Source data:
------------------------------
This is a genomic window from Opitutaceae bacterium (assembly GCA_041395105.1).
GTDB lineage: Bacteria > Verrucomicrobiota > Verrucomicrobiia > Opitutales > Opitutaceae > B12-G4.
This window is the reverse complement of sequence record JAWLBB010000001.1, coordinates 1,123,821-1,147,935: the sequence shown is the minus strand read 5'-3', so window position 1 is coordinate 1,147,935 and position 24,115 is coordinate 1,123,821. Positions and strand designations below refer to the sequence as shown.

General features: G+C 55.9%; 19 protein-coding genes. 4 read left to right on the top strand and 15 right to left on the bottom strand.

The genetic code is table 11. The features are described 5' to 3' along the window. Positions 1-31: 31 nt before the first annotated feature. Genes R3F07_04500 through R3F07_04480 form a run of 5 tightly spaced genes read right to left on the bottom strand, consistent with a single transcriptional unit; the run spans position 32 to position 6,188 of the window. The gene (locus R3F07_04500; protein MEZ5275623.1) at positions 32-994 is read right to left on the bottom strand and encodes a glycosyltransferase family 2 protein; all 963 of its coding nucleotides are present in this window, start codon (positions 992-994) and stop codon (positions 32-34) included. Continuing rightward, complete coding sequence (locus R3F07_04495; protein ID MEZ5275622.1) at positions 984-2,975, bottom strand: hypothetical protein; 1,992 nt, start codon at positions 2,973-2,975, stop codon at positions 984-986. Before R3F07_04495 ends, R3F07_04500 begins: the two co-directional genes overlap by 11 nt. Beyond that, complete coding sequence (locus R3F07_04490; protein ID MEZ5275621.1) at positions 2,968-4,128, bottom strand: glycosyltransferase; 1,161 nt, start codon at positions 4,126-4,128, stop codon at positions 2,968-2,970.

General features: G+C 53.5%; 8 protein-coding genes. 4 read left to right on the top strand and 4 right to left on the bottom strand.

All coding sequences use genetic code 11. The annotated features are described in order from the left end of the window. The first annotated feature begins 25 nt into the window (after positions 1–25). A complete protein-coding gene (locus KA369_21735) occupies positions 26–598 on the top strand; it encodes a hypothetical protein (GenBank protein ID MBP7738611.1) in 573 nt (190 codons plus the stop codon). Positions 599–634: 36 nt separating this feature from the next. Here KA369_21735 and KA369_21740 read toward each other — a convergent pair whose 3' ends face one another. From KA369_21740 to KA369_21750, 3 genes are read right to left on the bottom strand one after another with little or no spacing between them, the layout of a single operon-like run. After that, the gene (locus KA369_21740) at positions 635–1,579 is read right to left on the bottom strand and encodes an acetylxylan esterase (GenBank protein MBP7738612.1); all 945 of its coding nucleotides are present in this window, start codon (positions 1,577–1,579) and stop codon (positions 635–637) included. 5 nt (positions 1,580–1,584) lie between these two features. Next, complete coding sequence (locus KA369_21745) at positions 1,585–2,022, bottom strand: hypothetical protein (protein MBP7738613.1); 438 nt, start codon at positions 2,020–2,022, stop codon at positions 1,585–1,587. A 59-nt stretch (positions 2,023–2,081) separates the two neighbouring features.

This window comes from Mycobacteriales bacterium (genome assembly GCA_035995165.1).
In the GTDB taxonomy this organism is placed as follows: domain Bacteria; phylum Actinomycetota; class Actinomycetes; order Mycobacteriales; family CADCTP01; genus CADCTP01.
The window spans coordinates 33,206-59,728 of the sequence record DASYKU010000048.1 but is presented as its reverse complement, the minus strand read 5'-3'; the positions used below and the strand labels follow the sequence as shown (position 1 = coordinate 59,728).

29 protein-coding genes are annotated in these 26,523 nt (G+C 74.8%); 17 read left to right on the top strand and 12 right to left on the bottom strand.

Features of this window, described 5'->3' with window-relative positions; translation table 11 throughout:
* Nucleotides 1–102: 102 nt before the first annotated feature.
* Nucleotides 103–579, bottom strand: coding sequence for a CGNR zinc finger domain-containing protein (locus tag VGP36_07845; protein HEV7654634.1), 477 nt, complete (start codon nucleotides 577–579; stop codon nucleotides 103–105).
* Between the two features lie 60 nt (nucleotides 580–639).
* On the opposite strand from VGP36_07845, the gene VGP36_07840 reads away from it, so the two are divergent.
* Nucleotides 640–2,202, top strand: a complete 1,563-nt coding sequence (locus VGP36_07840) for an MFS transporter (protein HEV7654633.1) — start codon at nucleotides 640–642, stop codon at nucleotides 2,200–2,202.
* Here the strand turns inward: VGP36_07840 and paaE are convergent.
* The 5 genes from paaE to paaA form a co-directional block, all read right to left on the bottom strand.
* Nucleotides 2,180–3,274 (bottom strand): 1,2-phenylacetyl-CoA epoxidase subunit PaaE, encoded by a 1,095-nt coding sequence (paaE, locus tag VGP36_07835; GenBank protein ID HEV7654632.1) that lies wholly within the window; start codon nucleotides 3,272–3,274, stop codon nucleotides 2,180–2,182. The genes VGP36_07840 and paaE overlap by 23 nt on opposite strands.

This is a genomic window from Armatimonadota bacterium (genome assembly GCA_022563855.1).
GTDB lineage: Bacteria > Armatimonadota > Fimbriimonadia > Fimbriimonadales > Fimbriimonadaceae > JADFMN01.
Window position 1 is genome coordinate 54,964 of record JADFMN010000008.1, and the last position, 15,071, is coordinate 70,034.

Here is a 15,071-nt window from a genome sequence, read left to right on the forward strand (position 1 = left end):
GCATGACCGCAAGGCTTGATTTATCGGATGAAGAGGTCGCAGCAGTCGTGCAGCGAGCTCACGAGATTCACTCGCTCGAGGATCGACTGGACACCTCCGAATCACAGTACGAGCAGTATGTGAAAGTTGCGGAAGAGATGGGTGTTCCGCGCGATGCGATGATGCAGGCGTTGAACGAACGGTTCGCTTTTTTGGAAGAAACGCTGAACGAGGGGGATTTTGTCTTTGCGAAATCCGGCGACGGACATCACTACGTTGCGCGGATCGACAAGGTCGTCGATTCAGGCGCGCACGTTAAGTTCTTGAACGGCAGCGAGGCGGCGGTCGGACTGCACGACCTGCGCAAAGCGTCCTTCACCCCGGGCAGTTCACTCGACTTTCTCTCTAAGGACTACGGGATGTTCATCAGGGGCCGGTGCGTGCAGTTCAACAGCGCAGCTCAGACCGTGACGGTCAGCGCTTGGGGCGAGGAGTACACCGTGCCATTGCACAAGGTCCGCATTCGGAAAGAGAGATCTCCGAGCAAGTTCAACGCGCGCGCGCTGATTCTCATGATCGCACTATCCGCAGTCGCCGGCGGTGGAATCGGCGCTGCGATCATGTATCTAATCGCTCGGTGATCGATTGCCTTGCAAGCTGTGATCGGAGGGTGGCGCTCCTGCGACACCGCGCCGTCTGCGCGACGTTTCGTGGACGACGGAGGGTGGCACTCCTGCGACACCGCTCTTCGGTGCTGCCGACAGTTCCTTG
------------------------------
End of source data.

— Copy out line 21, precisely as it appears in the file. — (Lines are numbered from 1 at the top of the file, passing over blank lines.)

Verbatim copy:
This is a genomic window from Armatimonadota bacterium (genome assembly GCA_022563855.1).